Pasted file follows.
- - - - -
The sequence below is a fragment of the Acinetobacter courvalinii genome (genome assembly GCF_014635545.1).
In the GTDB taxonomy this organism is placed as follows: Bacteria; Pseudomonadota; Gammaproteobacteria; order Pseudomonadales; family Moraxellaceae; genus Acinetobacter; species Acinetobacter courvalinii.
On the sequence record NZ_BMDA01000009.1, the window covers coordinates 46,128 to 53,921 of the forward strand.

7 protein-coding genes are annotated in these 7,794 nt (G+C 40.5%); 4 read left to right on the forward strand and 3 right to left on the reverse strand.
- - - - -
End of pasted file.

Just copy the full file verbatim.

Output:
The sequence below is a fragment of the Acinetobacter courvalinii genome (genome assembly GCF_014635545.1).
In the GTDB taxonomy this organism is placed as follows: Bacteria; Pseudomonadota; Gammaproteobacteria; order Pseudomonadales; family Moraxellaceae; genus Acinetobacter; species Acinetobacter courvalinii.
On the sequence record NZ_BMDA01000009.1, the window covers coordinates 46,128 to 53,921 of the forward strand.

7 protein-coding genes are annotated in these 7,794 nt (G+C 40.5%); 4 read left to right on the forward strand and 3 right to left on the reverse strand.